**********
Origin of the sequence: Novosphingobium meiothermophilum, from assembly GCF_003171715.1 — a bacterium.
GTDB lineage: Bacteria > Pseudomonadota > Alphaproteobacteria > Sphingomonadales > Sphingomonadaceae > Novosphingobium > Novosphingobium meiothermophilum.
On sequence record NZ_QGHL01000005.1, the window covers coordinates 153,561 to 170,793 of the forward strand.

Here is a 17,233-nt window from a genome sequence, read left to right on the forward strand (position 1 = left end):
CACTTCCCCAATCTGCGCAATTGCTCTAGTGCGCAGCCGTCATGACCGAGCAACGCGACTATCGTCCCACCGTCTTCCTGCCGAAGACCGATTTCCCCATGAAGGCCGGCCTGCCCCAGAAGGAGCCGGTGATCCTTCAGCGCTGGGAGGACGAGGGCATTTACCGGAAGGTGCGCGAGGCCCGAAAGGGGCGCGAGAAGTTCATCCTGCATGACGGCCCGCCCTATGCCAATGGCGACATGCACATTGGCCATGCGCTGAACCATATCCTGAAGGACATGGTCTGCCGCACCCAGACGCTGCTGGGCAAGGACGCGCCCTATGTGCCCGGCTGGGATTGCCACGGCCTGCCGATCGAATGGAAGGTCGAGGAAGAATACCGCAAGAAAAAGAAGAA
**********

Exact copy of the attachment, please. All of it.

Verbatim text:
Origin of the sequence: Novosphingobium meiothermophilum, from assembly GCF_003171715.1 — a bacterium.
GTDB lineage: Bacteria > Pseudomonadota > Alphaproteobacteria > Sphingomonadales > Sphingomonadaceae > Novosphingobium > Novosphingobium meiothermophilum.
On sequence record NZ_QGHL01000005.1, the window covers coordinates 153,561 to 170,793 of the forward strand.

Here is a 17,233-nt window from a genome sequence, read left to right on the forward strand (position 1 = left end):
CACTTCCCCAATCTGCGCAATTGCTCTAGTGCGCAGCCGTCATGACCGAGCAACGCGACTATCGTCCCACCGTCTTCCTGCCGAAGACCGATTTCCCCATGAAGGCCGGCCTGCCCCAGAAGGAGCCGGTGATCCTTCAGCGCTGGGAGGACGAGGGCATTTACCGGAAGGTGCGCGAGGCCCGAAAGGGGCGCGAGAAGTTCATCCTGCATGACGGCCCGCCCTATGCCAATGGCGACATGCACATTGGCCATGCGCTGAACCATATCCTGAAGGACATGGTCTGCCGCACCCAGACGCTGCTGGGCAAGGACGCGCCCTATGTGCCCGGCTGGGATTGCCACGGCCTGCCGATCGAATGGAAGGTCGAGGAAGAATACCGCAAGAAAAAGAAGAA